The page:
Living a double life

Student-athletes balance academics, sports in everyday lives

The leaves wait for the beaming sunlight to shine on them. The barren roads and sidewalks patiently anticipate oncoming traffic — both by cars and by people. Before the sun rises, one early commuter, senior setter Kayla Jordan, is up and running to begin her training.

While in season, her life as a collegiate volleyball setter begins from the moment her alarm sounds at 5:30 a.m.

Rubbing the sleep out of her eyes, she heads towards the Activity Center for the team’s scheduled 7 a.m. practices.

Once practice ends at 9 a.m., Jordan begins her life as a computer science major.

“I usually try to schedule my classes right after practice so I can just stay here,” Jordan said. “Then I come home and probably take a nap because I’m tired at that point. I have to wake up and do all my homework that’s due, start studying and then do scouting for volleyball and watch videos.”

The cycle repeats itself the next day. Game days, however, are a whole different animal.

“It’s hard when we’re traveling because sometimes I can’t even go to class,” Jordan said. “So I have to tell my professors I can’t be there and work it out with them. On the bus, half of us are doing homework because we need to and the rest are just chilling. After the game, it’s back to homework and then sleeping.”

The volleyball team has study hall every Wednesday from 7 a.m. to 9 a.m. instead of regularly scheduled practice.

“All the freshman have to go, and if your GPA is lower than a 3.0, then you have to go, too,” Jordan said. “When midterms are released, if you have a C, then you have to go as well.”

For junior biomedical engineering major and cornerback for the men’s soccer team Samuel Konstanty, his days during the season begin in a similar fashion.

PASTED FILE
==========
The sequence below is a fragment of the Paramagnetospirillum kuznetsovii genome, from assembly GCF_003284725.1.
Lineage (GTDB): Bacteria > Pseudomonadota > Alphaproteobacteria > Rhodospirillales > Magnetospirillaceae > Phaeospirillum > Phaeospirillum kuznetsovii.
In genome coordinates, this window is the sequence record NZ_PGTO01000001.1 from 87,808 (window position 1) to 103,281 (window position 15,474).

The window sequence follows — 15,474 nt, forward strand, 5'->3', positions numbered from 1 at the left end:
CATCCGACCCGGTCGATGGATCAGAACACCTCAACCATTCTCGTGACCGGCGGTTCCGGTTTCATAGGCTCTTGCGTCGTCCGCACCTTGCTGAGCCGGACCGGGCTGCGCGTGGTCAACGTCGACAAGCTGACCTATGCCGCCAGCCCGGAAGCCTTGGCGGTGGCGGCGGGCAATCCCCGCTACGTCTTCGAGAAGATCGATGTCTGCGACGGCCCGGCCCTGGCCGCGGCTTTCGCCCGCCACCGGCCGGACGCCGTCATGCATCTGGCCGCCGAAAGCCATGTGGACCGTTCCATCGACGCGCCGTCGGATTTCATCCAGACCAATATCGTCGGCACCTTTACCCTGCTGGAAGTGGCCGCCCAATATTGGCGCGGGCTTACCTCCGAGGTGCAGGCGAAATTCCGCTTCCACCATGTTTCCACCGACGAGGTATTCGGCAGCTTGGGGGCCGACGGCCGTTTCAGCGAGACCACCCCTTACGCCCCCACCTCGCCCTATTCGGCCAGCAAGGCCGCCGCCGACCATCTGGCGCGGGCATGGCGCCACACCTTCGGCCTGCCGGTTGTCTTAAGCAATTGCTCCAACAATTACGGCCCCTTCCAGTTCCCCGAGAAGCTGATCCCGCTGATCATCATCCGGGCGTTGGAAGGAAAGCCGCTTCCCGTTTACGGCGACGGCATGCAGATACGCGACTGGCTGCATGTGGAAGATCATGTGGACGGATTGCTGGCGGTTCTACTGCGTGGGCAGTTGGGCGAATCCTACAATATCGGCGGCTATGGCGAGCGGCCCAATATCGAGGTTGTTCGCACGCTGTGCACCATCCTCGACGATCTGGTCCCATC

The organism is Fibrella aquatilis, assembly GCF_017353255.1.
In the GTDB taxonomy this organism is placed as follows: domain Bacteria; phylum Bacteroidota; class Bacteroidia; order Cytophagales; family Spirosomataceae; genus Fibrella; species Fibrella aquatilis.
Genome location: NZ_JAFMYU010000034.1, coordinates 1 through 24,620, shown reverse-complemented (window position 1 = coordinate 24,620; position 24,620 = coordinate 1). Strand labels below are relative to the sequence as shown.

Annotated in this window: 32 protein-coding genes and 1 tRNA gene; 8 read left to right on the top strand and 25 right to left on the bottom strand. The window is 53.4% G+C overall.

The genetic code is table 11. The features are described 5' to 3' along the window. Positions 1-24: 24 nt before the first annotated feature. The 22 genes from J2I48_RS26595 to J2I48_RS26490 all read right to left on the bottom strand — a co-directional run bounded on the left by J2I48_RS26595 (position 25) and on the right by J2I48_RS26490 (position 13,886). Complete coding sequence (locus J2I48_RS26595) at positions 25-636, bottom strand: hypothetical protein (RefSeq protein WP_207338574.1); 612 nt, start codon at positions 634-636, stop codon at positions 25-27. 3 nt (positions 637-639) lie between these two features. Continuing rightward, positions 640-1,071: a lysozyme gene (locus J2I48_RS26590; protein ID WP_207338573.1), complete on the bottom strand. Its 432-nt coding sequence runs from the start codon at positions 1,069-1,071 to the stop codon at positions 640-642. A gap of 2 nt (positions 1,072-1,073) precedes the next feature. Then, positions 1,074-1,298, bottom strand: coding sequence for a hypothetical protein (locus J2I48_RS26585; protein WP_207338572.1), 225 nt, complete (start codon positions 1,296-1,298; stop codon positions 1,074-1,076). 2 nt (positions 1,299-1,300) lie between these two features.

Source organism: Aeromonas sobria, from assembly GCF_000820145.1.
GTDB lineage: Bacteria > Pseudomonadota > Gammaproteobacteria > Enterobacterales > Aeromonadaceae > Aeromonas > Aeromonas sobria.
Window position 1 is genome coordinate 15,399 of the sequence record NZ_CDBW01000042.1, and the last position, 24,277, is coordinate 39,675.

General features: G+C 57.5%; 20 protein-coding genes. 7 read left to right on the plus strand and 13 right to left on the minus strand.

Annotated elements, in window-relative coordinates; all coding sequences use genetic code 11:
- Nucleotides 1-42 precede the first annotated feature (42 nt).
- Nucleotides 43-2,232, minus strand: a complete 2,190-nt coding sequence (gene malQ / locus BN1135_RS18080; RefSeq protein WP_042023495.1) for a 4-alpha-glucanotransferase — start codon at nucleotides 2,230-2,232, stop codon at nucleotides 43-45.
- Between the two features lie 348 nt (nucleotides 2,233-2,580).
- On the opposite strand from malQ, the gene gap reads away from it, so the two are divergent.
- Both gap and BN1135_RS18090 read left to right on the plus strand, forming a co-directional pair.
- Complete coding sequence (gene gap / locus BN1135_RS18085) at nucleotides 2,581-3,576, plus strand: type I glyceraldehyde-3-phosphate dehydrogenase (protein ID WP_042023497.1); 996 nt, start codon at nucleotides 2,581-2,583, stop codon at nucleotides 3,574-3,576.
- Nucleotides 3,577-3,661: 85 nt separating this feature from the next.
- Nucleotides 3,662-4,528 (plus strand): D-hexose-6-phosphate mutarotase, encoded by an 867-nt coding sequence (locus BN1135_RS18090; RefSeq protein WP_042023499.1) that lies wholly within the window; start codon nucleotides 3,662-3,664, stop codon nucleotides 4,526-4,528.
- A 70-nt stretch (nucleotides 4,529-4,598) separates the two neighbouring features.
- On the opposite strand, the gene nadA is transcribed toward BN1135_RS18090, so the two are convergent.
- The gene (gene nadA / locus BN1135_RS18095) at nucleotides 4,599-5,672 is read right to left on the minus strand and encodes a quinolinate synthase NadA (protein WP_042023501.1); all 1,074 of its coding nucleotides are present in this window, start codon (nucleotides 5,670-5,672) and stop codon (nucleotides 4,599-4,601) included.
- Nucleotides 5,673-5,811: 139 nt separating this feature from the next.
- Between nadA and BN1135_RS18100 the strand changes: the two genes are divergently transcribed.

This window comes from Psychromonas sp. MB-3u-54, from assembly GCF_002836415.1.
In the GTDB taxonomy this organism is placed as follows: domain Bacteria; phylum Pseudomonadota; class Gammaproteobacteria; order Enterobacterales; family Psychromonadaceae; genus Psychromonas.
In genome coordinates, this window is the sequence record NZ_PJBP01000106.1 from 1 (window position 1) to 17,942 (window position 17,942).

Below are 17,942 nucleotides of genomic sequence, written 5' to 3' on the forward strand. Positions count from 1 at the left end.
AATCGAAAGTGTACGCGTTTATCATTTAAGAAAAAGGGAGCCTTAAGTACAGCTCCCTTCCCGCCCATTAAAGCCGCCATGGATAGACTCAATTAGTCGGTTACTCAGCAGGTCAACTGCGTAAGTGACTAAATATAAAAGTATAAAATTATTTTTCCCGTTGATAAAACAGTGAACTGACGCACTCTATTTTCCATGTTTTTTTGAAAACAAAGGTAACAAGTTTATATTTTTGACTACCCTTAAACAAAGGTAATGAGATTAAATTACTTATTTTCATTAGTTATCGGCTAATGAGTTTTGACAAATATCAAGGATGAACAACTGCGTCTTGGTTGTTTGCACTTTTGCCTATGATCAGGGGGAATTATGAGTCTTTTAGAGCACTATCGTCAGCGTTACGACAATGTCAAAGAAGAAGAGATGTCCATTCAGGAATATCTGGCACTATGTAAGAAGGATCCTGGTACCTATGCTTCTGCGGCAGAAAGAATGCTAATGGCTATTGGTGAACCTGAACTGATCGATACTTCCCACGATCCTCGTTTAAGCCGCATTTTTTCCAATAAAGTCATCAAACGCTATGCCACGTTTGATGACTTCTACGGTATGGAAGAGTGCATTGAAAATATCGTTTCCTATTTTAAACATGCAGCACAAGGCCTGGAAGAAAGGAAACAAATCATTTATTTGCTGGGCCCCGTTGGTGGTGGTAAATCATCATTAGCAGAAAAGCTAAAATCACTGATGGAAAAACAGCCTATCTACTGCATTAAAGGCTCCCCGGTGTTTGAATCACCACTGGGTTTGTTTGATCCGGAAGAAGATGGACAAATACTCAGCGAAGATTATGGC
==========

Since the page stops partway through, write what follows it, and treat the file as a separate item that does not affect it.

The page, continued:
“It’s definitely difficult,” he said. “I wake up at 8 a.m. (and) get ready for practice. At 8:45 a.m., we have to be in the locker room. We train from 9 a.m. to 11 a.m., and what makes that difficult is that we’re tired by the time our academic day starts.”

Konstanty said he has to find the right balance between his academic and athletic requirements.

“Soccer definitely takes up about three hours each day,” he said. “That makes it difficult to study both for the time requirement and the mental and physical exhaustion. It seems like a cycle exhaustion most days.”

Freshman health care studies major and forward for the women’s soccer team Jacqueline Kaufman is up early in the morning for classes.

Kaufman is able to confide in her older teammates who have already taken some of the classes she is currently enrolled in.

“All the older girls are like, ‘If you need help with something, you can have our notes or if you have questions, come ask,’” she said. “I know we have two girls who are in some upper-level math classes and I’ve had them help me with my math homework a couple of times on the buses.”

Men’s soccer head coach Jason Hirsch emphasizes to his players the various avenues accessible to students to help them in their curriculum.

“We encourage our players to go to the student success center or talk to teaching assistants or professors if they have any questions or issues,” Hirsch said.

Hirsch said he understands the importance of academics, especially being a former student-athlete himself.

“I tell my (players) all the time that it’s about being proactive,” he said. “If you’re studying for a test last minute, then you’re approaching it the wrong way. We tell our guys all the time that there’s 24 hours in a day and we’re only asking for about 2 hours each day. The other hours of the day is the time you need to be studying, preparing for exams and quizzes. It’s challenging, but it’s about time management.”

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